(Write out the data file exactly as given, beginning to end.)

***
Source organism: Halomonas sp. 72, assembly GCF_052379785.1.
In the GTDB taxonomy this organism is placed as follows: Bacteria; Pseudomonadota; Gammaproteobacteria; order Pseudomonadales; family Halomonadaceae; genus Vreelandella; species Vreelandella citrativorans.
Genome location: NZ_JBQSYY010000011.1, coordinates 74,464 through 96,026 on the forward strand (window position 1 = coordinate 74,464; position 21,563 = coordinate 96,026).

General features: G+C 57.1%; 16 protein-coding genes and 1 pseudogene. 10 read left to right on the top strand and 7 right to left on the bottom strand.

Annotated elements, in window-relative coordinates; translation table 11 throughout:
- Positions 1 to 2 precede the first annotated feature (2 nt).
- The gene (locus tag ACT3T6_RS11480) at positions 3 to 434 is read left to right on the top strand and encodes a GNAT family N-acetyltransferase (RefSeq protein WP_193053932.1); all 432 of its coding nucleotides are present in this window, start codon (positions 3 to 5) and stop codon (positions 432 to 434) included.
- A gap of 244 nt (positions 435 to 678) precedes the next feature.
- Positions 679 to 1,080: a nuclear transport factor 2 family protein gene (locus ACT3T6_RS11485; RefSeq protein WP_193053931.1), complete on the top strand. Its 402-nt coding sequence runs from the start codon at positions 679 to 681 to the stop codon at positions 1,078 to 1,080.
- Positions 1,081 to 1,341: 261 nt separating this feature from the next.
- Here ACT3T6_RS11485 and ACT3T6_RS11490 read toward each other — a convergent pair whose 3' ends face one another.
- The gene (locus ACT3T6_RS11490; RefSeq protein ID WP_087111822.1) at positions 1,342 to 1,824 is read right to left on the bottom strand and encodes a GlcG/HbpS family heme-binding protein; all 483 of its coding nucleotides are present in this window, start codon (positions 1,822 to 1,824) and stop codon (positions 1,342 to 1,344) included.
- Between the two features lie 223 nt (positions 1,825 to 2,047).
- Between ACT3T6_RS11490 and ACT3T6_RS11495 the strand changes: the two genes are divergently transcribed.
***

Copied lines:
Source organism: Halomonas sp. 72, assembly GCF_052379785.1.
In the GTDB taxonomy this organism is placed as follows: Bacteria; Pseudomonadota; Gammaproteobacteria; order Pseudomonadales; family Halomonadaceae; genus Vreelandella; species Vreelandella citrativorans.
Genome location: NZ_JBQSYY010000011.1, coordinates 74,464 through 96,026 on the forward strand (window position 1 = coordinate 74,464; position 21,563 = coordinate 96,026).

General features: G+C 57.1%; 16 protein-coding genes and 1 pseudogene. 10 read left to right on the top strand and 7 right to left on the bottom strand.

Annotated elements, in window-relative coordinates; translation table 11 throughout:
- Positions 1 to 2 precede the first annotated feature (2 nt).
- The gene (locus tag ACT3T6_RS11480) at positions 3 to 434 is read left to right on the top strand and encodes a GNAT family N-acetyltransferase (RefSeq protein WP_193053932.1); all 432 of its coding nucleotides are present in this window, start codon (positions 3 to 5) and stop codon (positions 432 to 434) included.
- A gap of 244 nt (positions 435 to 678) precedes the next feature.
- Positions 679 to 1,080: a nuclear transport factor 2 family protein gene (locus ACT3T6_RS11485; RefSeq protein WP_193053931.1), complete on the top strand. Its 402-nt coding sequence runs from the start codon at positions 679 to 681 to the stop codon at positions 1,078 to 1,080.
- Positions 1,081 to 1,341: 261 nt separating this feature from the next.
- Here ACT3T6_RS11485 and ACT3T6_RS11490 read toward each other — a convergent pair whose 3' ends face one another.
- The gene (locus ACT3T6_RS11490; RefSeq protein ID WP_087111822.1) at positions 1,342 to 1,824 is read right to left on the bottom strand and encodes a GlcG/HbpS family heme-binding protein; all 483 of its coding nucleotides are present in this window, start codon (positions 1,822 to 1,824) and stop codon (positions 1,342 to 1,344) included.
- Between the two features lie 223 nt (positions 1,825 to 2,047).
- Between ACT3T6_RS11490 and ACT3T6_RS11495 the strand changes: the two genes are divergently transcribed.